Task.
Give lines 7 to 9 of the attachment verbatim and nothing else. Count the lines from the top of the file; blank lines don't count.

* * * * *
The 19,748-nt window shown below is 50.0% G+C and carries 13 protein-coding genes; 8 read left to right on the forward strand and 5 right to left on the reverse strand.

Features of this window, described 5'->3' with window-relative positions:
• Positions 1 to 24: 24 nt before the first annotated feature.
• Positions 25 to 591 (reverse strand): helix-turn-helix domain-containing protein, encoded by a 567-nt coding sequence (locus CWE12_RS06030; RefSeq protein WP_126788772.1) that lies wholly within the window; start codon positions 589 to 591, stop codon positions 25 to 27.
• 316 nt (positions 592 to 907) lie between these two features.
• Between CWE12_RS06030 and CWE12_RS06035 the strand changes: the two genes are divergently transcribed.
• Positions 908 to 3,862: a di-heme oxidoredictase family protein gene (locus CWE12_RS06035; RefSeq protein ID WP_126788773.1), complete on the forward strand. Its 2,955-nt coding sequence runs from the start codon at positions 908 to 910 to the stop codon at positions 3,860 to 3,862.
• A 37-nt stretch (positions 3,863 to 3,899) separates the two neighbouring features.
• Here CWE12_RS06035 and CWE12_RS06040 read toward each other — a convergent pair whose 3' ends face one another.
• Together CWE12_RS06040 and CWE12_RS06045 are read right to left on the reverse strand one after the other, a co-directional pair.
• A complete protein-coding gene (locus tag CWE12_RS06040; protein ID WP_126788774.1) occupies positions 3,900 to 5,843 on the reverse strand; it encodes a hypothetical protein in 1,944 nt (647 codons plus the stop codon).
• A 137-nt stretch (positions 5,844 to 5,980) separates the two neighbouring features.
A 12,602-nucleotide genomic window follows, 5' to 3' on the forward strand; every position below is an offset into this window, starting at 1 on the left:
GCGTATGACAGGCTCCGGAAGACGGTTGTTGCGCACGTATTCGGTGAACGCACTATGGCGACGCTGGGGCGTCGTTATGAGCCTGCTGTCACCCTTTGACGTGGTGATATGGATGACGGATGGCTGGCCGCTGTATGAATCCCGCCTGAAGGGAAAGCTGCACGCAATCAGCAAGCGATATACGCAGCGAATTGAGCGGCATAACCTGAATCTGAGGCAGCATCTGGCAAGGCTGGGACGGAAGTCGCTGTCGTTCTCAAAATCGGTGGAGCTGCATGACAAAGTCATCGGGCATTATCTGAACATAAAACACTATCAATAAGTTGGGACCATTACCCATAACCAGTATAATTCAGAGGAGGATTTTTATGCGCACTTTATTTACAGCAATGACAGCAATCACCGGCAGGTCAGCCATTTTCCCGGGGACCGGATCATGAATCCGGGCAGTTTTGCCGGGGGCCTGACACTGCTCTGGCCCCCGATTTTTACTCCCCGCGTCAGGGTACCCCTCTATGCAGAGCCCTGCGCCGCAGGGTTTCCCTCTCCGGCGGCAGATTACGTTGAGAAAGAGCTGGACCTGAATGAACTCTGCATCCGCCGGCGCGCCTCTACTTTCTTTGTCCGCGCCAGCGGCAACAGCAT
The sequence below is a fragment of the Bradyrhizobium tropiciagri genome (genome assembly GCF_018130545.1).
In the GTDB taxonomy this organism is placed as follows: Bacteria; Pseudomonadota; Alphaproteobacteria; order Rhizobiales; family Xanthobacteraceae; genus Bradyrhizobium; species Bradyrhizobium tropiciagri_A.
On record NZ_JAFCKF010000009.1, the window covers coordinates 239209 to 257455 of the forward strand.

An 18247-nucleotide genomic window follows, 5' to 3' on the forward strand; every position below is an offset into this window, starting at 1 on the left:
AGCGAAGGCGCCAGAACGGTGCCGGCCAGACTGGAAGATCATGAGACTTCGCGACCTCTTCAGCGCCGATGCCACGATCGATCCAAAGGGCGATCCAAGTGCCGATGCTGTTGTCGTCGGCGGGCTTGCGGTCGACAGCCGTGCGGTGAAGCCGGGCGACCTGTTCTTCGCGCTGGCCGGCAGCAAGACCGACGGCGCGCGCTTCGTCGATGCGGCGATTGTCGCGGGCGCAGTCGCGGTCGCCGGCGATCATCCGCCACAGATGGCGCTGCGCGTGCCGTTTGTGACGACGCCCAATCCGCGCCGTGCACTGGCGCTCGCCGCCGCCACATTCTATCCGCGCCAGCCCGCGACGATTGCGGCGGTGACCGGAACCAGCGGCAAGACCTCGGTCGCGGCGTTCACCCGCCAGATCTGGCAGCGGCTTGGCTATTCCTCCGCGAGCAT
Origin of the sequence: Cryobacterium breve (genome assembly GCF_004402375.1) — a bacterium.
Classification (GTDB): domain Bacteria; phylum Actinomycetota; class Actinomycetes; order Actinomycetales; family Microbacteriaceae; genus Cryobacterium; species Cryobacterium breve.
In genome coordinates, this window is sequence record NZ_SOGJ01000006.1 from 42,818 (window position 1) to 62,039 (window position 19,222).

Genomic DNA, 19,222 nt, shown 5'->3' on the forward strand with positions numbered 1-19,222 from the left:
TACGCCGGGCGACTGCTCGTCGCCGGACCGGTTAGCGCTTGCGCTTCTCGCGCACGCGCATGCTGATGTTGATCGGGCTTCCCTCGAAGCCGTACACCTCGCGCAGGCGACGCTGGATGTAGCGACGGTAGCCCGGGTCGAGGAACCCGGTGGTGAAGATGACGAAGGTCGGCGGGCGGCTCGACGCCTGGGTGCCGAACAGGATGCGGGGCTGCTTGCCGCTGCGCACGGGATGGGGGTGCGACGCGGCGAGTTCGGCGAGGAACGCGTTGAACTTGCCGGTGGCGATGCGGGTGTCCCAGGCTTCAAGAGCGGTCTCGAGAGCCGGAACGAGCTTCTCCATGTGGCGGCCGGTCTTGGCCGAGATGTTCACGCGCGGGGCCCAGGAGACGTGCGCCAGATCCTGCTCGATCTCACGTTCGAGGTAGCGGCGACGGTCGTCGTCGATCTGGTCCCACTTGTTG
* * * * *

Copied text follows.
• Positions 908 to 3,862: a di-heme oxidoredictase family protein gene (locus CWE12_RS06035; RefSeq protein ID WP_126788773.1), complete on the forward strand. Its 2,955-nt coding sequence runs from the start codon at positions 908 to 910 to the stop codon at positions 3,860 to 3,862.
• A 37-nt stretch (positions 3,863 to 3,899) separates the two neighbouring features.
• Here CWE12_RS06035 and CWE12_RS06040 read toward each other — a convergent pair whose 3' ends face one another.